The Hewitt Review is a welcome step towards NHS integration
By commissioning the Hewitt Review, the government has shown commitment towards empowering ICSs and local leaders to work together to ‘improve outcomes for their populations’. Here Matthew Taylor breaks down what this could mean for system working and integrated care.
As the chancellor outlined the government’s commitments to the NHS in his autumn statement this month, in the melee of promises on investment and workforce planning one announcement was of particular note. We learnt that the government had asked Patricia Hewitt to conduct a review of both the autonomy and accountability of the recently launched integrated care systems (ICSs). To date, the review has a vaguely defined purpose to “explore how to empower local leaders to focus on improving outcomes for their populations” — the exact terms of reference are, however, expected imminently.
This review demonstrates a commitment towards co-production of policy between the centre and system leaders
The decision is sensible and welcome. Hewitt will bring a wealth of experience, both as chairwoman of the Norfolk and Waveney ICS and from her role as health secretary in the New Labour government. More fundamentally, it is heartening that this review — coming after the one conducted by Dr Claire Fuller on the important role of primary care in the NHS — demonstrates a commitment towards co-production of policy between the centre and system leaders.
The NHS Confederation’s ICS Network, which represents all 42 integrated care systems, will feed into the review working closely not just with systems, but providers and other partners, particularly in local government. As the review proceeds, and with Steve Barclay, the health secretary, asking for an early interim report, there will be much to discuss.
Notably, the creation of integrated care systems has already started to shine a light on the very different accountability frameworks of local government and the NHS. These differ in a number of ways, and this is something the review will need to capture.
The NHS is not directly democratically accountable to local people and is much more tightly controlled and regulated through national priorities, targets and funding streams than local government. While the Care Quality Commission does have a remit to inspect and report on social care, this is only a part of what local government delivers to local communities, whereas almost everything NHS systems and providers do is subject to close central NHS scrutiny.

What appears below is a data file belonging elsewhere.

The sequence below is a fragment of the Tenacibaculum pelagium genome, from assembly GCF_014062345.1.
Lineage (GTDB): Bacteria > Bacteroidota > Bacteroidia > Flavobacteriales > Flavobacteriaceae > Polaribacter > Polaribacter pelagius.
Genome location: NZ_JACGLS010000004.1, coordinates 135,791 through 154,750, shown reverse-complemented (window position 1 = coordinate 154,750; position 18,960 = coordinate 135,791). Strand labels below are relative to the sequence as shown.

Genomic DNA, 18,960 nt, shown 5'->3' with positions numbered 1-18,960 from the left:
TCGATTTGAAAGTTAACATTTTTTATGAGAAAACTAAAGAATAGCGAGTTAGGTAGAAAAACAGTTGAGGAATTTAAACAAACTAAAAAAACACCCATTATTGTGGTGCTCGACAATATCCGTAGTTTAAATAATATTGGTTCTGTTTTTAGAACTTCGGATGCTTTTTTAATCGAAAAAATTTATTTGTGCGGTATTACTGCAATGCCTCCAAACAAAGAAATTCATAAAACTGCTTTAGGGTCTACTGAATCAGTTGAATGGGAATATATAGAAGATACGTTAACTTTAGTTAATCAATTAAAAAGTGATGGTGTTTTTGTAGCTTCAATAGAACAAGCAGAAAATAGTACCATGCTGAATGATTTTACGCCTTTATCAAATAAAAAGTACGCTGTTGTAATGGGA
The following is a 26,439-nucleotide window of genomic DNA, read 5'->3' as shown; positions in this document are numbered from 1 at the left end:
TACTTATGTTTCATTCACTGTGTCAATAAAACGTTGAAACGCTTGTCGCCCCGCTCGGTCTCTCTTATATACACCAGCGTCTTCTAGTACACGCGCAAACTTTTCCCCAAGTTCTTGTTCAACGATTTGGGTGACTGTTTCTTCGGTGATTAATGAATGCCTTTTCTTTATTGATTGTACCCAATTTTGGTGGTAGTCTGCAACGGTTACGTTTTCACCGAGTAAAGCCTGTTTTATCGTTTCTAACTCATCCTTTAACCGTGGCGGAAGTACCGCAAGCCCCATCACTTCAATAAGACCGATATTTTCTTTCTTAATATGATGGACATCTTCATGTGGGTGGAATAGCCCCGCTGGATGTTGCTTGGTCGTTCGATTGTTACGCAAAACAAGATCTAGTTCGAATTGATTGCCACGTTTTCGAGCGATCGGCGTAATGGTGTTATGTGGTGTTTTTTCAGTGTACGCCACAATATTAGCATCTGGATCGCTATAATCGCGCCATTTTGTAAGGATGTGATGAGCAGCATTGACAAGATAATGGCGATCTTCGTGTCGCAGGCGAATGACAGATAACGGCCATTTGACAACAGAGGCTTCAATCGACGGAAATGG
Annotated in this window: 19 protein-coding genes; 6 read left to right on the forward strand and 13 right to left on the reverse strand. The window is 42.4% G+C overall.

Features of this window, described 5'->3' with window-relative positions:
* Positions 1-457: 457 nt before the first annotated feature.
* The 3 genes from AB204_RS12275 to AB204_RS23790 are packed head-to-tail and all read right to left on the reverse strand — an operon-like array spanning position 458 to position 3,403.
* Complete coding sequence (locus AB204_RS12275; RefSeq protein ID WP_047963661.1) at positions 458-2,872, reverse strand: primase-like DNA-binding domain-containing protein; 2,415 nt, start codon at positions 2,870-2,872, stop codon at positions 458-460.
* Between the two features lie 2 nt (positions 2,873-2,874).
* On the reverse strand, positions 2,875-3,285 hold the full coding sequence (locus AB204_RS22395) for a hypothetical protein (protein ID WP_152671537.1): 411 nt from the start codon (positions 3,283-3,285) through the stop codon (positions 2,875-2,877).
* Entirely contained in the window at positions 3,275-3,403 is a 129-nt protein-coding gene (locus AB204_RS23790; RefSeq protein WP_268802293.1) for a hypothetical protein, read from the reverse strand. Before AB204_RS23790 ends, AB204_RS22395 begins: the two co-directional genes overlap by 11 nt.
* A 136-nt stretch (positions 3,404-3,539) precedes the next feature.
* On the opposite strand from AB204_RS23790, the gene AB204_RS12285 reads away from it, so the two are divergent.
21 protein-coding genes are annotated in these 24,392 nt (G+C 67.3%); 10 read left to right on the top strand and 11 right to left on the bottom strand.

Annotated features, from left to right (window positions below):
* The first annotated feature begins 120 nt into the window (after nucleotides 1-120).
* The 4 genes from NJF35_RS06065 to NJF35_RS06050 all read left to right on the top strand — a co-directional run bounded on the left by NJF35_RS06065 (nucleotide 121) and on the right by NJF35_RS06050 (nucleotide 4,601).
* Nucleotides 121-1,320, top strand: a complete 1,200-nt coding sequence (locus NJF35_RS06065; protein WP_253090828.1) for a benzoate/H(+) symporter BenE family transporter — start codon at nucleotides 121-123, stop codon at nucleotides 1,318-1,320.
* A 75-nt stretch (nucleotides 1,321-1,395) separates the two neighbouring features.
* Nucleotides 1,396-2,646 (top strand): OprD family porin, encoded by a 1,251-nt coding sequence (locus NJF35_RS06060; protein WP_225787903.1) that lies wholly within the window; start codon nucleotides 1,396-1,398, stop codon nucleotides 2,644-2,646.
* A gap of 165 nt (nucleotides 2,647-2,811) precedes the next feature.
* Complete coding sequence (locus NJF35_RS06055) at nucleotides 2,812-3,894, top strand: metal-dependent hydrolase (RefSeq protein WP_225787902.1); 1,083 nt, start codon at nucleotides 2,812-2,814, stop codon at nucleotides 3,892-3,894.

Local government also has greater flexibility over local spending — albeit in the context of huge cuts in central funding — and there has been a sustained commitment by central government for a number of years to devolve more power and freedom to local government principally through the mechanism of 'devo deals'.
While the focus and timing of the review is right, the devil will be in the detail
With ministers consistently talking about reducing central targets and devolving more autonomy to health systems, these contrasts may start to become less clear cut. We understand that there is growing enthusiasm for a regime of 'earned autonomy' in which greater local NHS freedom from central control is matched by delivering progress on priority areas and demonstrating local leadership capability.
Given the volatility of politics and the ministerial musical chairs of recent months, the rumours of change may seem ephemeral and just another short-lived policy fad. But the reasons for a convergence of local government and NHS systems have stronger roots. It seems that the chancellor has carried his scepticism about NHS targets into the Treasury and has got Downing Street on board.
It is also clear that the more councils and health systems work together — on issues ranging from social care, public health and driving local economies — the more visible and problematic become the differences in accountability systems, and in particular the centralised culture and structure of the NHS.
While the focus and timing of the review is right, the devil, as always, will be in the detail. For example, our integrated care system leader members have no principled objection to the Care Quality Commission having an enhanced role in inspecting and improving systems. However, they do emphasise that the inspectorate must be fit for purpose and commissioned to inspect the right things in the right ways, focusing less on retrospective blame and more on supporting improvement. The review’s recommendations will also provide a useful steer for NHS England as it evolves its new operating framework.
There is the real potential for the Hewitt Review to free up the NHS to work with its partners outside health
Greater alignment between local government and health will generate hard questions about national and local accountability, funding streams and rules, and Whitehall alignment. Indeed, it is difficult to imagine a world where central government isn’t expected to be responsible for the NHS performance measures that most matter to the public.
We do know, however, that in many health conditions on the rise — for example obesity, diabetes and mental illness — factors such as housing, employment and environment are key and there is the real potential for the Hewitt Review to free up the NHS to work with its partners outside health to develop effective local strategies to create health, not just treat it.
In July, the Health and Care Act 2022 put integrated care systems on a statutory footing. For our members, a more joined-up approach to national and local working is the next logical step.
Matthew Taylor is chief executive of the NHS Confederation. You can follow Matthew on Twitter @FRSAMatthew
First published in The Times Red Box.